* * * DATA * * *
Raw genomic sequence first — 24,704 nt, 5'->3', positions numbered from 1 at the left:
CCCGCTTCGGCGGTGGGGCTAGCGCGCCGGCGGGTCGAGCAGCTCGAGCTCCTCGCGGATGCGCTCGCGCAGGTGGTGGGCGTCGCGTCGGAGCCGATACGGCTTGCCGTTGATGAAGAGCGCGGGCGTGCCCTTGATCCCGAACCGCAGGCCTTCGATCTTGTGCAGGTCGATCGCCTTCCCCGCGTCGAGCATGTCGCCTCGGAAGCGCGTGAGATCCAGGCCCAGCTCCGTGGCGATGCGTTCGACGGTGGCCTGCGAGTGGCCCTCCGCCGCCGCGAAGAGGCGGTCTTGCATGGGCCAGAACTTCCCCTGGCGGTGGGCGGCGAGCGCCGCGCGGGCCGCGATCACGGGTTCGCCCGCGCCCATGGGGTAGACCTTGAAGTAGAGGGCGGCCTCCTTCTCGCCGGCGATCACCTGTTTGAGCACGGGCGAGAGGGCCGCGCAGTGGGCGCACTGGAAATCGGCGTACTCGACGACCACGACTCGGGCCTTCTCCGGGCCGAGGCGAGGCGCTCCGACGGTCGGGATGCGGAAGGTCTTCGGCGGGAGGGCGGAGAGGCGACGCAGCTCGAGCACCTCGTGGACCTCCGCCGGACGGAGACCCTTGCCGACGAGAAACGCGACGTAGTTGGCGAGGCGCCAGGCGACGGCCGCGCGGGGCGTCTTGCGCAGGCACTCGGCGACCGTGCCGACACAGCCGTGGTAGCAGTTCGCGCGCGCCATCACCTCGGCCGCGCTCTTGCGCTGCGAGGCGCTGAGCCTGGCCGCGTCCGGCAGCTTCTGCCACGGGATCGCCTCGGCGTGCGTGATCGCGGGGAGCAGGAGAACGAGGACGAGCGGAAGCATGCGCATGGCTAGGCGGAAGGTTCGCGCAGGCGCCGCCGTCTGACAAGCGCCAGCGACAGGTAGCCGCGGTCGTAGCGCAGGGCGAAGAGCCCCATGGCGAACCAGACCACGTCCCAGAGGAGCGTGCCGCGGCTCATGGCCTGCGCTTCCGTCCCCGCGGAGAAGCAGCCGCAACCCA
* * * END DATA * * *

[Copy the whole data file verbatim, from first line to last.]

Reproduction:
Raw genomic sequence first — 24,704 nt, 5'->3', positions numbered from 1 at the left:
CCCGCTTCGGCGGTGGGGCTAGCGCGCCGGCGGGTCGAGCAGCTCGAGCTCCTCGCGGATGCGCTCGCGCAGGTGGTGGGCGTCGCGTCGGAGCCGATACGGCTTGCCGTTGATGAAGAGCGCGGGCGTGCCCTTGATCCCGAACCGCAGGCCTTCGATCTTGTGCAGGTCGATCGCCTTCCCCGCGTCGAGCATGTCGCCTCGGAAGCGCGTGAGATCCAGGCCCAGCTCCGTGGCGATGCGTTCGACGGTGGCCTGCGAGTGGCCCTCCGCCGCCGCGAAGAGGCGGTCTTGCATGGGCCAGAACTTCCCCTGGCGGTGGGCGGCGAGCGCCGCGCGGGCCGCGATCACGGGTTCGCCCGCGCCCATGGGGTAGACCTTGAAGTAGAGGGCGGCCTCCTTCTCGCCGGCGATCACCTGTTTGAGCACGGGCGAGAGGGCCGCGCAGTGGGCGCACTGGAAATCGGCGTACTCGACGACCACGACTCGGGCCTTCTCCGGGCCGAGGCGAGGCGCTCCGACGGTCGGGATGCGGAAGGTCTTCGGCGGGAGGGCGGAGAGGCGACGCAGCTCGAGCACCTCGTGGACCTCCGCCGGACGGAGACCCTTGCCGACGAGAAACGCGACGTAGTTGGCGAGGCGCCAGGCGACGGCCGCGCGGGGCGTCTTGCGCAGGCACTCGGCGACCGTGCCGACACAGCCGTGGTAGCAGTTCGCGCGCGCCATCACCTCGGCCGCGCTCTTGCGCTGCGAGGCGCTGAGCCTGGCCGCGTCCGGCAGCTTCTGCCACGGGATCGCCTCGGCGTGCGTGATCGCGGGGAGCAGGAGAACGAGGACGAGCGGAAGCATGCGCATGGCTAGGCGGAAGGTTCGCGCAGGCGCCGCCGTCTGACAAGCGCCAGCGACAGGTAGCCGCGGTCGTAGCGCAGGGCGAAGAGCCCCATGGCGAACCAGACCACGTCCCAGAGGAGCGTGCCGCGGCTCATGGCCTGCGCTTCCGTCCCCGCGGAGAAGCAGCCGCAACCCA